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Loch Ness History

Whilst it’s an enormous expanse of water, Loch Ness has obviously gained its fame and reputation from another angle – it’s reputed to be the home of the Loch Ness monster!

Loch is the gaelic name for lake, and Ness comes from the gaelic ‘Nis’. Geographically it forms part of the linear waterway that connects the west coast of Scotland to the east coast through a series of lochs and canals. 

Whilst it holds the greatest volume of water of any Scottish lake, it’s not the biggest or deepect. Loch Lomond has a larger area and Loch Morar is deeper. But when you combine the two, it leaves the others behind. The soil in the surrounding area has a high peat content and as this permeates into the loch to give it the dark, murky look that we see.

The loch is 25 miles long, 1.5 miles wide and reaches a depth of 755ft (230m).

There are a number of places of interest around the shoreline, with the Exhibition Centre located in Drumnadrochit and Urquhart Castle nearby, and lighthouses at Lochend and Fort Augustus.

The only island in the loch is ‘Cherry Island’, an island constructed by people in the Iron Age.

Inhabited areas around the shore are at Abriachan, Dores, Drumnadrochit, Fort Augustus, Foyers, Invermoriston, Lochend, Urquhart Castle and Whitebridge.

Legend has it that a vast monster inhabits the loch which was something first reported by St Columba in 680AD. There then became an increase in interest in 1933. It was first reported by water bailiff Alex Campbell in May of that year, and then three months later by a London tourist. News hit the press and the reaction was a frenzy of activity with everybody desperate to see an image of this local phenomenon.

Over the years, with much research and patient lakeside waiting, only a few images have emerged. These have either been of grainy quality or an inconclusive image and have done nothing to confirm the existence of any water dwelling monster.

From reported sightings, descriptions have varied slightly, but have generally been based around a plesiosaur of pre-historic ancestry, and reckoned to live mostly in the caverns in the depths of the murky loch. Of all the photographs taken, many could have been of driftwood or car tyres floating on the surface, but in 1934, an extremely believable shot was taken by Dr Robert Kenneth Wilson, and is known as the Surgeon’s Photograph. It has subsequently been exposed as a hoax.

 

Loch Ness Visit

Loch Ness is a wonderfully scenic lake and very easy to get to. The main A82 road that runs directly from Fort William to Inverness runs near the lake shore on the west side.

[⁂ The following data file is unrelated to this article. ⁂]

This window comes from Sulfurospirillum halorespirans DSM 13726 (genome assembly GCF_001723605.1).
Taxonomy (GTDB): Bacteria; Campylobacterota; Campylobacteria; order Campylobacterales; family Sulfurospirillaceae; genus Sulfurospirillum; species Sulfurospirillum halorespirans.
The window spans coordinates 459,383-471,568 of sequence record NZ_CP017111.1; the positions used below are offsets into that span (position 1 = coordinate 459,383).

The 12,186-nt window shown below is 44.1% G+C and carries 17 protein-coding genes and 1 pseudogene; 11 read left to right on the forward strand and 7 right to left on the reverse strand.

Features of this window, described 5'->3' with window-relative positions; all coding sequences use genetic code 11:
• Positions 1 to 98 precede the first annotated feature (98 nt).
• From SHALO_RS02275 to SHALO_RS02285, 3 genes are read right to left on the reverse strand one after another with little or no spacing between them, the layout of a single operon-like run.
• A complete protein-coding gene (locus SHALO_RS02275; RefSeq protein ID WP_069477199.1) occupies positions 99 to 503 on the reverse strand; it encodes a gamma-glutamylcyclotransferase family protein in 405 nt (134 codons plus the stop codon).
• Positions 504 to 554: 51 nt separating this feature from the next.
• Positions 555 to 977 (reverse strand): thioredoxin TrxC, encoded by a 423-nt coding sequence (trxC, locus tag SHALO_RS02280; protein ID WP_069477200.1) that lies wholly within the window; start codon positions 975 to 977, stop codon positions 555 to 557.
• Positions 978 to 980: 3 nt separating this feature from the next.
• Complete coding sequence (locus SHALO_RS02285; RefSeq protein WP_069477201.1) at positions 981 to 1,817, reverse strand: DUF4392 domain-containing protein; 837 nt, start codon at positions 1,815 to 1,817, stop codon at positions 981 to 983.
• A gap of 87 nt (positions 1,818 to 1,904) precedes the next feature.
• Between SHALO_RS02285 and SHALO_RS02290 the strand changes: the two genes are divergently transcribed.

The lake is 23 miles long, with Fort William and Ben Nevis being about 30 miles away on the south side, Inverness about 8 miles away on the north side and John O’Groats, on the north tip of Scotland, being about 130 miles away.

At the south end is the village of Fort Augustus. Here, you find a series of water navigation locks with a small visitor centre next to them.

At the north end is the aptly named ‘Lochend’, but this is more a place name than a place of habitation.

Loch Ness reaches its end at Lochend, where it becomes Loch Dochfour. The waterway then continues as the River Ness up to Inverness where it discharges into the Moray Firth, then the North Sea.

Running south, a canal runs parallel to the River Oich and into Loch Oich. Another canal runs to Ceann Loch, then into Loch Lochy with a further canal running alongside the River Lochy, discharging into the sea near Fort William. The whole waterway from Inverness to Fort William is the 62 mile ‘Caledonian Canal’.

Main habitation around the loch is fairly sparse. A quarter of the way up on the west side is Invermoriston, but by far the biggest place lakeside is about halfway up on the west side and is Drumnadrochit. Here there are hotels, boat trips, Loch Ness exhibitions, a caravan park and a number of other tourist attractions. Urquhart Castle is about a mile away.

To see the lake, boat trips are the perfect way and the needs are well catered for. Loch Ness provides a great area to stay to explore, or a great day out if just travelling through.